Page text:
Sarge, Little Sarge have weekend reunion

Forgive Gary (Little Sarge) Matthews Jr. if he is a little on edge this weekend. He’s prone to get that way when he’s in a ballpark with his father, Phillies Phillies broadcaster and 16-year major league veteran Gary (Sarge) Matthews Sr.

The duo rarely has crossed paths in-season, but now will do so regularly with Matthews Jr. arriving in the National League East. They last had an opportunity to be in the same ballpark when the Los Angeles Angels and Phillies met in interleague play June 20-22, 2008. Matthews Jr. went 1-for-6 with an RBI, two runs scored and a walk in that series, which the Angels swept.

“It’s pretty special, when you think about it,” Matthews Jr. said. “The truth is he’s rarely seen me play live because he’s still involved in the game and our schedules never coincide. So I always find myself battling nerves a little bit when I know my father is in the house. You’d think I’d be used to it. I think maybe this time it’ll be different. I’m hoping it will be different. I usually fight nerves a little bit. I think it’s probably natural. My father taught me this game. For me, my father is like the standard. I think anyone, no matter what you do, you want to do well when your father is there. You want to do something special.”

The Mets outfielder said he will stay at the team hotel in order to focus.

“And my dad is great about that,” he said. “He knows I’ve always been the kid who wanted to concentrate and be left alone before the games. That being said, we’ll do dinner and we’ll do lunch. My dad likes to keep me kind of loose, because I can be serious sometimes. My dad is definitely loose -- looser than me.”

Sarge had a career .281 average while hitting 234 homers and producing 978 RBIs from 1972-87. Matthews Jr.’s favorite baseball experiences involving his father?

“Gosh, there are so many,” he said. “One, for sure, is watching him play in the playoffs. I saw him play in the World Series (in 1983), but I had to watch it on TV because I was in school. And then my parents finally let me skip school because it was toward the end of my father’s career -- it was ’84 and I was getting older. They let me skip school to go to the playoffs in San Diego and watch him play in the postseason live. That is an experience I’ll never forget. And the second one has to be playing in the All-Star Game in ’06 and having my father at the game sitting in the stands with my son. I watched my father play in the All-Star Game in ’79. So to have an experience where the roles are reversed -- my father is now watching me play in the All-Star Game -- is pretty special.”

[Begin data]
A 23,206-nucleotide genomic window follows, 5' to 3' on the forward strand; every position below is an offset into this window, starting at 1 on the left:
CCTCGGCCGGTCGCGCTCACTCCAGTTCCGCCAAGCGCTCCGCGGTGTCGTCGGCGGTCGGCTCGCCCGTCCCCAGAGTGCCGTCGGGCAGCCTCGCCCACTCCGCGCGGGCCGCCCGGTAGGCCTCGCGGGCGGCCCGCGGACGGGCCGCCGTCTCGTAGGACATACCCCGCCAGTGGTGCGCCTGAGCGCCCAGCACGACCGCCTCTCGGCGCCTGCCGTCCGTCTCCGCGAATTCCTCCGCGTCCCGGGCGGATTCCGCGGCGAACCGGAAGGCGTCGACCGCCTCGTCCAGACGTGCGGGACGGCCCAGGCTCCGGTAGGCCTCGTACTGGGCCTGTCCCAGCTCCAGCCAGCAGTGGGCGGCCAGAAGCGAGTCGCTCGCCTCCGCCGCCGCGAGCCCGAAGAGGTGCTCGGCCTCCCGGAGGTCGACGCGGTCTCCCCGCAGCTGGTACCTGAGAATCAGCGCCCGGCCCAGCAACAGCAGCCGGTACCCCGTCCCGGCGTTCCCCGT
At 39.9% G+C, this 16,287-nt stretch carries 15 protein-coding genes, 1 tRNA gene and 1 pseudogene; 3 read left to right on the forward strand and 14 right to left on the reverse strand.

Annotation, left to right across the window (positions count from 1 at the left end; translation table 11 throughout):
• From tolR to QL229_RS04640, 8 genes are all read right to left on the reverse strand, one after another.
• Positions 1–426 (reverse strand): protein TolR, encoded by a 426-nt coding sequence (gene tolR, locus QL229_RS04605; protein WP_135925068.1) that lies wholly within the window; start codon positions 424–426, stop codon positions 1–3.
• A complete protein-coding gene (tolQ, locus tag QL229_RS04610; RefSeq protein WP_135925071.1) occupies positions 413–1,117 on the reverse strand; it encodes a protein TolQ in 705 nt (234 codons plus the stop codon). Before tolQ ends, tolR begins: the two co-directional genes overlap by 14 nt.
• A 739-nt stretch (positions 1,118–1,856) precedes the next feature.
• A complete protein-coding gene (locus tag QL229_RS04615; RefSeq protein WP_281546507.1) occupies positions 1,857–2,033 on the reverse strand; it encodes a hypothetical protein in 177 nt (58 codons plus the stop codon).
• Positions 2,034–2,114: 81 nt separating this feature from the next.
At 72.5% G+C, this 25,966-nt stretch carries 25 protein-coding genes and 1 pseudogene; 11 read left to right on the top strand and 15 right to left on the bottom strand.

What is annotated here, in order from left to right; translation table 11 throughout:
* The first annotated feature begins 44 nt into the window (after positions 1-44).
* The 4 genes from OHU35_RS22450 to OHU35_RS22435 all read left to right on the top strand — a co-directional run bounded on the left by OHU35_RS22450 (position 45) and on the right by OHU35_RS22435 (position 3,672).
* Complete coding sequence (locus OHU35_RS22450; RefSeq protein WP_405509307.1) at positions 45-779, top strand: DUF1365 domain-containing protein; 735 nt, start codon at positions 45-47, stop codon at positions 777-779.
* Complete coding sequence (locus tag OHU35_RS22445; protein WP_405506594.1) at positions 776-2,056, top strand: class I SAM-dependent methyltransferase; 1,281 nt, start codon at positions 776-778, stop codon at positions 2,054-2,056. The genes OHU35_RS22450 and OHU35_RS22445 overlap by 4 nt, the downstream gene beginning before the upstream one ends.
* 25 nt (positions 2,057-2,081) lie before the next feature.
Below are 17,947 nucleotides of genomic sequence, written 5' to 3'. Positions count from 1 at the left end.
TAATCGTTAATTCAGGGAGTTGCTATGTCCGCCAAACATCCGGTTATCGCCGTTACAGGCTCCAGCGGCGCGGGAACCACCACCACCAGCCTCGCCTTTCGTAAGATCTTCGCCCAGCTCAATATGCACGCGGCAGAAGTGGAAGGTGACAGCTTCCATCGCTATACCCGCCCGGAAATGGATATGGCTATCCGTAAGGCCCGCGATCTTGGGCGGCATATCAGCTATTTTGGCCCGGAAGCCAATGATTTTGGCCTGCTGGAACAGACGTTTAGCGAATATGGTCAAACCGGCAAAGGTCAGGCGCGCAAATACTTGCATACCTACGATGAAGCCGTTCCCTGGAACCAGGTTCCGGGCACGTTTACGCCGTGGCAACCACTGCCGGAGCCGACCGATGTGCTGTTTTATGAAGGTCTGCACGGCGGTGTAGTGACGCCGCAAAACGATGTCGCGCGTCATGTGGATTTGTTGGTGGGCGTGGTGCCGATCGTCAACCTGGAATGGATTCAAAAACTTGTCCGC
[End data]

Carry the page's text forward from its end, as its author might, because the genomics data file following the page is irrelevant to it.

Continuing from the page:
Matthews Jr., who was acquired from the Angels for reliever Brian Stokes, along with $21.5 million of the $23.5 million owed to the outfielder through 2011, enters the weekend hitting .167 and without an RBI in 30 at-bats. Manager Jerry Manuel alternated between Angel Pagan and him in center field early on, but Pagan has taken off and is getting the large percentage of the playing time. Matthews Jr. was upset last year seeing only 316 at-bats with the Angels, and conceivably it will be less playing time this season.

“I’m going to try to be patient and hope that it’ll work out a little bit different -- give it some time and try to stay ready,” Matthews Jr. said. “I worked hard this offseason. I thought I had a great spring. I wanted to prove that I’m able to play every day. Now I’m just waiting for the opportunity.

“For me, I’ve learned, you can’t put pressure on yourself like, ‘Oh, I’m starting today, so it’s got to happen today.’ That’s not baseball and that’s not realistic. When you’re playing once a week, it’s unrealistic to expect you’re going to go out and hit three home runs and score three runs and drive in five runs. That’s not how baseball works.

“Right now we’re talking 25 games into a season, so it’s hard to say what it’s going to be. It really is. So we’ll find out.”